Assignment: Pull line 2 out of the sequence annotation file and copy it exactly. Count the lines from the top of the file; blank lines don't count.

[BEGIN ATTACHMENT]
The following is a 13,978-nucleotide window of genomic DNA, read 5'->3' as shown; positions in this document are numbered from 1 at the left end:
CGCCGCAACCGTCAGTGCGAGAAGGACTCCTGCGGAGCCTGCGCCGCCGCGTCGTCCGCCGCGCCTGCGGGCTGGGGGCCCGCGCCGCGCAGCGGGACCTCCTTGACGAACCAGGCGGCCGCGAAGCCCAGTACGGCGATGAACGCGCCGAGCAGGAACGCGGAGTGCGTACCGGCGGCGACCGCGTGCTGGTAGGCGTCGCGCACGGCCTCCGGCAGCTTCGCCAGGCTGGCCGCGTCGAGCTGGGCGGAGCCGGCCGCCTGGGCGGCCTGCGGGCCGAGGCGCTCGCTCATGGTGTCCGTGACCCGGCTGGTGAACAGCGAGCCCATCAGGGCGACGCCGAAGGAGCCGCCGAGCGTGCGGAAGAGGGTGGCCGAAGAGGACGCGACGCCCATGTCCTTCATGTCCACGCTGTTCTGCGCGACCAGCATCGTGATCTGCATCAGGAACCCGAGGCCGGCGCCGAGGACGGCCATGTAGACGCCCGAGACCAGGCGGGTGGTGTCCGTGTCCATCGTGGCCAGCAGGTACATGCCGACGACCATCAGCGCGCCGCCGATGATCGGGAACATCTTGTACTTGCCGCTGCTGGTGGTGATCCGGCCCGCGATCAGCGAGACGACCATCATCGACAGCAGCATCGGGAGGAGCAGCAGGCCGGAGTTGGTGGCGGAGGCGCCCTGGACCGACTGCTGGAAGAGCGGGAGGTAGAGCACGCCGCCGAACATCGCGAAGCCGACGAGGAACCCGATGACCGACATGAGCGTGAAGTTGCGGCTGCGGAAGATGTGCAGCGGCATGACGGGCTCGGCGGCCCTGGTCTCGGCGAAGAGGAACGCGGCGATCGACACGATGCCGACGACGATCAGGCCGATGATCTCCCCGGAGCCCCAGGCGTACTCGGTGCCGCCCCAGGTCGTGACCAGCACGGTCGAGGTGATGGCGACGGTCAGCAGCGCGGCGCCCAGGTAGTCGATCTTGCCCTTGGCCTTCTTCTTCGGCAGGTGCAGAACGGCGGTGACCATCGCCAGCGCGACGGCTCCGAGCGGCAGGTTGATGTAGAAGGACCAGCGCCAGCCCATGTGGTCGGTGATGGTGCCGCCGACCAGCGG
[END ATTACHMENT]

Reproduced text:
CGCCGCAACCGTCAGTGCGAGAAGGACTCCTGCGGAGCCTGCGCCGCCGCGTCGTCCGCCGCGCCTGCGGGCTGGGGGCCCGCGCCGCGCAGCGGGACCTCCTTGACGAACCAGGCGGCCGCGAAGCCCAGTACGGCGATGAACGCGCCGAGCAGGAACGCGGAGTGCGTACCGGCGGCGACCGCGTGCTGGTAGGCGTCGCGCACGGCCTCCGGCAGCTTCGCCAGGCTGGCCGCGTCGAGCTGGGCGGAGCCGGCCGCCTGGGCGGCCTGCGGGCCGAGGCGCTCGCTCATGGTGTCCGTGACCCGGCTGGTGAACAGCGAGCCCATCAGGGCGACGCCGAAGGAGCCGCCGAGCGTGCGGAAGAGGGTGGCCGAAGAGGACGCGACGCCCATGTCCTTCATGTCCACGCTGTTCTGCGCGACCAGCATCGTGATCTGCATCAGGAACCCGAGGCCGGCGCCGAGGACGGCCATGTAGACGCCCGAGACCAGGCGGGTGGTGTCCGTGTCCATCGTGGCCAGCAGGTACATGCCGACGACCATCAGCGCGCCGCCGATGATCGGGAACATCTTGTACTTGCCGCTGCTGGTGGTGATCCGGCCCGCGATCAGCGAGACGACCATCATCGACAGCAGCATCGGGAGGAGCAGCAGGCCGGAGTTGGTGGCGGAGGCGCCCTGGACCGACTGCTGGAAGAGCGGGAGGTAGAGCACGCCGCCGAACATCGCGAAGCCGACGAGGAACCCGATGACCGACATGAGCGTGAAGTTGCGGCTGCGGAAGATGTGCAGCGGCATGACGGGCTCGGCGGCCCTGGTCTCGGCGAAGAGGAACGCGGCGATCGACACGATGCCGACGACGATCAGGCCGATGATCTCCCCGGAGCCCCAGGCGTACTCGGTGCCGCCCCAGGTCGTGACCAGCACGGTCGAGGTGATGGCGACGGTCAGCAGCGCGGCGCCCAGGTAGTCGATCTTGCCCTTGGCCTTCTTCTTCGGCAGGTGCAGAACGGCGGTGACCATCGCCAGCGCGACGGCTCCGAGCGGCAGGTTGATGTAGAAGGACCAGCGCCAGCCCATGTGGTCGGTGATGGTGCCGCCGACCAGCGG